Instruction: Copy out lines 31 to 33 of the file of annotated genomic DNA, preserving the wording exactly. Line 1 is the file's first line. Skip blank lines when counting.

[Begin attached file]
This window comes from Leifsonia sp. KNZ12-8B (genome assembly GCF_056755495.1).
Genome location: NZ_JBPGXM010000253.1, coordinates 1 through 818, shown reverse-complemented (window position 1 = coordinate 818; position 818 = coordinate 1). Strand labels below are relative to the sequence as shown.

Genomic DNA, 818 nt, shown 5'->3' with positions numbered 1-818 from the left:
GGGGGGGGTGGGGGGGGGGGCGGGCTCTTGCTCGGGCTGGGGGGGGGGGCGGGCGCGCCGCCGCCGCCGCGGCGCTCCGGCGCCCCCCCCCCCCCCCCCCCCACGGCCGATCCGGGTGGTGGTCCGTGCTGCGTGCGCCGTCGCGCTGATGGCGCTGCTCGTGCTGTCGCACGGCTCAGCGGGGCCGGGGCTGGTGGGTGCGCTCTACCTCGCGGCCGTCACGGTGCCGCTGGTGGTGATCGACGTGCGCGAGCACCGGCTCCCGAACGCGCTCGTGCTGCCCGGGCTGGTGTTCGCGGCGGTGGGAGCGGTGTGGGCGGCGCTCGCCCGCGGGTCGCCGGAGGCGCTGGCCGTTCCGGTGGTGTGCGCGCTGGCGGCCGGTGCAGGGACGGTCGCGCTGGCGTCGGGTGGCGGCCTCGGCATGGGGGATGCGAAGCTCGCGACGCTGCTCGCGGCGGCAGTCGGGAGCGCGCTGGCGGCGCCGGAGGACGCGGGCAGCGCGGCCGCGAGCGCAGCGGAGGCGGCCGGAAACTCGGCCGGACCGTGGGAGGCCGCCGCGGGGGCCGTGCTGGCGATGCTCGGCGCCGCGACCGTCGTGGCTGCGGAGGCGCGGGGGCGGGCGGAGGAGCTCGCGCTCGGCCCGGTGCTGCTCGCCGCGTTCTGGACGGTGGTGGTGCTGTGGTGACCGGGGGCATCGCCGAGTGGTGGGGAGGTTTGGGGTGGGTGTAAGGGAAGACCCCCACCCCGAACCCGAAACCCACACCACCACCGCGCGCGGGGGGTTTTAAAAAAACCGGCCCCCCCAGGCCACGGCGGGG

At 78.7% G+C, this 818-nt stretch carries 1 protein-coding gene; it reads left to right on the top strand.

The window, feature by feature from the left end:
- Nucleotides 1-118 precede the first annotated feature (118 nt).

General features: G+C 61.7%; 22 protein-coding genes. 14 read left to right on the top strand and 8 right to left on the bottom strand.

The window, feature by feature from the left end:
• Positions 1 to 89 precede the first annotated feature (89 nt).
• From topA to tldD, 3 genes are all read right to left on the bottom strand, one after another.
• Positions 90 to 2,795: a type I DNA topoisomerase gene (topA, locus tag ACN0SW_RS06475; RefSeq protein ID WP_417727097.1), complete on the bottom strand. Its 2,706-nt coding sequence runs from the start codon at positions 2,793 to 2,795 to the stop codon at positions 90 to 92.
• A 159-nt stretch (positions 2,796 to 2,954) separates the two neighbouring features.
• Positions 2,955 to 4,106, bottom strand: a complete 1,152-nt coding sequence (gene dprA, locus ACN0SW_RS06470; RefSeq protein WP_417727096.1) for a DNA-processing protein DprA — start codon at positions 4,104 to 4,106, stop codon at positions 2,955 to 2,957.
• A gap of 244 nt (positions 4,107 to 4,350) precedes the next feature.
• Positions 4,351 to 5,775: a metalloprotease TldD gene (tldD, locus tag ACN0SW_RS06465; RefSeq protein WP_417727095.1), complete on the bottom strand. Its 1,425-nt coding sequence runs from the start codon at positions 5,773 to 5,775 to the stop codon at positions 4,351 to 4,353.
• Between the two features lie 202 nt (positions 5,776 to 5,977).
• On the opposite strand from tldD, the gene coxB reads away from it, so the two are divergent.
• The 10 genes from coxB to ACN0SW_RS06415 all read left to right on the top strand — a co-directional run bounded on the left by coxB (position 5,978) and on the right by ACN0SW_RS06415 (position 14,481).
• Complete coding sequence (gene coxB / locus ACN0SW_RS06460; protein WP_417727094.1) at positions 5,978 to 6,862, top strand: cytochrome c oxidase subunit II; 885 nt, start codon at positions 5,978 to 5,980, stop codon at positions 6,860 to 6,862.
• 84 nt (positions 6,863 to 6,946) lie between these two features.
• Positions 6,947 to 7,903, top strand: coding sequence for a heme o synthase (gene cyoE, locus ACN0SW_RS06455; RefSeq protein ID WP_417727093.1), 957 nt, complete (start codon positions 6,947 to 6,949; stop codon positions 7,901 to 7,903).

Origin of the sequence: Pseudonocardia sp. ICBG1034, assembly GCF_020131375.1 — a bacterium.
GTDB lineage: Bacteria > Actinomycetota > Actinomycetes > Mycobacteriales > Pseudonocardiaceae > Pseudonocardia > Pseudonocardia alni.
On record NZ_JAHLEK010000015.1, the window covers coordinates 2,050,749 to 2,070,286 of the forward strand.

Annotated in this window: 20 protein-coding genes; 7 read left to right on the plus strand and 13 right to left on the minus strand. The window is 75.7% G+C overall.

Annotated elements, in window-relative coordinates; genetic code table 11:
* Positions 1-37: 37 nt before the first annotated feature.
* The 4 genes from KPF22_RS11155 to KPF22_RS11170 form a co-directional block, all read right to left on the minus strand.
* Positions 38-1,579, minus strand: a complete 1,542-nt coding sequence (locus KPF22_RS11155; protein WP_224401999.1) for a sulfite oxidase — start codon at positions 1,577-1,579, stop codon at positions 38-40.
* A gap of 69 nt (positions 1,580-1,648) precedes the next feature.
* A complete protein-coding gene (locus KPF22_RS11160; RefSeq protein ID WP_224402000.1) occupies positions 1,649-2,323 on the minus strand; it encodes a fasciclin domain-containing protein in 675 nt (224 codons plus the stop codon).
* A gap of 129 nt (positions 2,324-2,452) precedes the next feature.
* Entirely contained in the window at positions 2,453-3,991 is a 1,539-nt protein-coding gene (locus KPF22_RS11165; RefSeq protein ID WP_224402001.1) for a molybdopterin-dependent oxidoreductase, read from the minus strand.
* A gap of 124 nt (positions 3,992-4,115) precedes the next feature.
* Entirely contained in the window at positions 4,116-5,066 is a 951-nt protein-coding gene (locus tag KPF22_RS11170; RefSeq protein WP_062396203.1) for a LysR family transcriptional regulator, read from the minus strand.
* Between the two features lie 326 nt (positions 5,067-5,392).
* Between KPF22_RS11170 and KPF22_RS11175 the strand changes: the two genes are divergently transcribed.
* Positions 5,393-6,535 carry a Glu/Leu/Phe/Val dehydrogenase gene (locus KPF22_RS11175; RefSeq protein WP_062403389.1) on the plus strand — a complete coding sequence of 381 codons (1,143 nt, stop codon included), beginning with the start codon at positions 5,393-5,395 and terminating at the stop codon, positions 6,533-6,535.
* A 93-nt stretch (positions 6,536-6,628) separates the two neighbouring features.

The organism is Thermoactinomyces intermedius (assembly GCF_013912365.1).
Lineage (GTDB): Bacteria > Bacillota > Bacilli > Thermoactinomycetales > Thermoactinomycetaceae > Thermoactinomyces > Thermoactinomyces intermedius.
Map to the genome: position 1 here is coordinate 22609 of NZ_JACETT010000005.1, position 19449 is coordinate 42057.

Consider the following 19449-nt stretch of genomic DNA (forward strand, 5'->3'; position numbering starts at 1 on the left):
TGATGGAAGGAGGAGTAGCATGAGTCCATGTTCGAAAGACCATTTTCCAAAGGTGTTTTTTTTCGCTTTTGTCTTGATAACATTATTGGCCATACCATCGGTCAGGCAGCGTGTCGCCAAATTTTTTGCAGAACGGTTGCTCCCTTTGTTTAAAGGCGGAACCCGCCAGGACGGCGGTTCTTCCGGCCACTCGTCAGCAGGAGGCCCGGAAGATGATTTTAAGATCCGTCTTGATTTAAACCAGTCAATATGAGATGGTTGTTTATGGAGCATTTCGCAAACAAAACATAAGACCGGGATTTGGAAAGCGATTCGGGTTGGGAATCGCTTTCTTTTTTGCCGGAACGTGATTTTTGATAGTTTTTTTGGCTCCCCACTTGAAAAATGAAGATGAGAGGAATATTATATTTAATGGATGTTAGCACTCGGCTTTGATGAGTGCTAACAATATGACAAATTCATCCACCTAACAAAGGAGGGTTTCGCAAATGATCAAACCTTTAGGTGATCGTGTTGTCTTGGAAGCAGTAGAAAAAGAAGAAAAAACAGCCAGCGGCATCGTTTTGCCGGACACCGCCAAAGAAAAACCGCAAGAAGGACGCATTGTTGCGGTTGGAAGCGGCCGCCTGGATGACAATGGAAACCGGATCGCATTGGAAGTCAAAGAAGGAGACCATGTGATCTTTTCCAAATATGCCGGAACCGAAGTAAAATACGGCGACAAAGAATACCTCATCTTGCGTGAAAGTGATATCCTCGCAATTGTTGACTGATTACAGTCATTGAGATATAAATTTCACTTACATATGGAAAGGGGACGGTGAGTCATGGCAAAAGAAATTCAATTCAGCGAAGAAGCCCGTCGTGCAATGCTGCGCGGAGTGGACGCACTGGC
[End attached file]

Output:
* A gap of 69 nt (positions 1,580-1,648) precedes the next feature.
* A complete protein-coding gene (locus KPF22_RS11160; RefSeq protein ID WP_224402000.1) occupies positions 1,649-2,323 on the minus strand; it encodes a fasciclin domain-containing protein in 675 nt (224 codons plus the stop codon).
* A gap of 129 nt (positions 2,324-2,452) precedes the next feature.